Karl Haendel (born 1976 in New York, NY) lives and works in Los Angeles, CA.
Karl Haendel’s practice revolves around the appropriation of visual signifiers and their recontextualization through drawing. For Haendel, the act of drawing symbolically aligns him with labor, while also invoking a basic human impulse to leave a mark and offering a physical system to reconsider accepted imagery. Haendel’s drawings, often uncanny renderings, pointedly remove images and texts from their original contexts and reconfigure them through graphite, scale and juxtaposition into a new form of visual language. He challenges viewers to move slowly and with greater awareness through the world of images and signs in order to reveal how these signs make meaning and shape our conceptions.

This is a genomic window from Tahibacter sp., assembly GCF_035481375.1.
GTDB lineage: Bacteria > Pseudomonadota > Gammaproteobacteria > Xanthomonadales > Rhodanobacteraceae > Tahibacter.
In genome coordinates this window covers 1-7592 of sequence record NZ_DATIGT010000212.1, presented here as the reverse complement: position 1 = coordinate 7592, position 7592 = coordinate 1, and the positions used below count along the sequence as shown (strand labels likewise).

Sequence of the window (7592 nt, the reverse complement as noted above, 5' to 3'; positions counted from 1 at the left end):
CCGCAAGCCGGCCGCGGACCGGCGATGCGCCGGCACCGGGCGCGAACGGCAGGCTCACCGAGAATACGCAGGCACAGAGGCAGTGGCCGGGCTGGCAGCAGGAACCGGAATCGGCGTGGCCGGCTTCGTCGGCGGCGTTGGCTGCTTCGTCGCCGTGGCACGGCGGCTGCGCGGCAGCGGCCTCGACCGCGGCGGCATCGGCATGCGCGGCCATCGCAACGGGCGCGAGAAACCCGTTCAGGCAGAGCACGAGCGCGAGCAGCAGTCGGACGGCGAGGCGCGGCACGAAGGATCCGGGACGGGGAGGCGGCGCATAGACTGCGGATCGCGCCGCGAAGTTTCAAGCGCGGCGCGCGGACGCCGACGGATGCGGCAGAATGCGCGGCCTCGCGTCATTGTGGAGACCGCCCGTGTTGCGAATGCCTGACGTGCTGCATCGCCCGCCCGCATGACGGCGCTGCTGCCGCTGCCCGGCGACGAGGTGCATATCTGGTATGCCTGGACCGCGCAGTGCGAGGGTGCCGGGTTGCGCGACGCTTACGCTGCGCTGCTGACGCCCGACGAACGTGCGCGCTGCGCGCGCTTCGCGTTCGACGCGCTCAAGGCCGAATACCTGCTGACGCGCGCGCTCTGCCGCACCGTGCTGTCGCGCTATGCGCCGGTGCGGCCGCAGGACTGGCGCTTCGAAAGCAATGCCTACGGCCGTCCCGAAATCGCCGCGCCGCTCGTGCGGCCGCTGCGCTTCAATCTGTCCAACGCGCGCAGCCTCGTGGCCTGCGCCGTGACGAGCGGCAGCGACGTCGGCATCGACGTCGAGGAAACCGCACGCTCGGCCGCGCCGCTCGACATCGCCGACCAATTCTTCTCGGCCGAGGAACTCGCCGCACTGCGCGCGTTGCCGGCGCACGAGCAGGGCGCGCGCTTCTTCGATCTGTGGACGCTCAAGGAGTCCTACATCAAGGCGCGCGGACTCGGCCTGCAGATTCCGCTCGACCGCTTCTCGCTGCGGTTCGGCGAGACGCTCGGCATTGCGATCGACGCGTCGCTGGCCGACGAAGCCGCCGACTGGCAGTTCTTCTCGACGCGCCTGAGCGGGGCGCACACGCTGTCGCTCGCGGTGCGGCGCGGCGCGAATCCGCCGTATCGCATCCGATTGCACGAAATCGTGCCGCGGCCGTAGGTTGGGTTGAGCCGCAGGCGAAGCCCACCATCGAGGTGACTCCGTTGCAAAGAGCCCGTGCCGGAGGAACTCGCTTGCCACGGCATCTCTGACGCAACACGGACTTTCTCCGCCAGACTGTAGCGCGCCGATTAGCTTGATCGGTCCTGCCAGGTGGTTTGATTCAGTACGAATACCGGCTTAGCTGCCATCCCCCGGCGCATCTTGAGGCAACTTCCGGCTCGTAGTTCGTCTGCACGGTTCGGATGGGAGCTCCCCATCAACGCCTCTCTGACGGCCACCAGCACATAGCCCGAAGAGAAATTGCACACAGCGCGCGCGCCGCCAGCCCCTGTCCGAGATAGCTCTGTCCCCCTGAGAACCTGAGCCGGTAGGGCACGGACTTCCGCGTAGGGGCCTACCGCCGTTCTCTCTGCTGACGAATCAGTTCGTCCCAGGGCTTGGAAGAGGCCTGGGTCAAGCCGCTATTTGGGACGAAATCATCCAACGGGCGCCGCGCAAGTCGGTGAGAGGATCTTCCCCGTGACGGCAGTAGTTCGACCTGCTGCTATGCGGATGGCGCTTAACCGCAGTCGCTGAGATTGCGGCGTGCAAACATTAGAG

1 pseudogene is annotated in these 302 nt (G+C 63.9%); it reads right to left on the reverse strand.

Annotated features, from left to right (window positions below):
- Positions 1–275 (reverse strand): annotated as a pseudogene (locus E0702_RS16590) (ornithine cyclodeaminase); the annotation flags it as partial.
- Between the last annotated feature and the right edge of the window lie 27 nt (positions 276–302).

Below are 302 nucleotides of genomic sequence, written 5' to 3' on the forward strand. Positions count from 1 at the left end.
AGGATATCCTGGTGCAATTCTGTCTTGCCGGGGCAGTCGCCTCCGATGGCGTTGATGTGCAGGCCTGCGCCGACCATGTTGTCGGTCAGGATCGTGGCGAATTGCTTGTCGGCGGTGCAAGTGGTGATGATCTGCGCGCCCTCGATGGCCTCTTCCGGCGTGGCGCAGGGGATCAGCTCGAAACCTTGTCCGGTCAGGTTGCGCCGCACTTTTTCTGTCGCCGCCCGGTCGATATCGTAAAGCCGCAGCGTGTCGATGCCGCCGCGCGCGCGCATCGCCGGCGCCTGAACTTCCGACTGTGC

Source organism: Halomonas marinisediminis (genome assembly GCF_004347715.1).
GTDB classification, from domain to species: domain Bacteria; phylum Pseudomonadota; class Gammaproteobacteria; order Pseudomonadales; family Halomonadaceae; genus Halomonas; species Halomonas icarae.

In a recent series of drawings, Haendel juxtaposed photorealistic graphite renderings of lions, cheetahs and tigers with inked cartoon illustrations of pop accessories, such as Rolex watches, Nike sneakers, or Dr. Martens boots. In doing so, the artist engages us in a philosophical dilemma; that as humans we can never "know" or “understand” wild animals, yet we cannot not project our own human motivations and characteristics onto them. Set within the historical context of hunting and displaying wild animals as trophies, and echoed today in its modern incarnation–the discovering and collecting of art at art fairs–ideas of nature, power and ownership are here reimagined for the 21st century.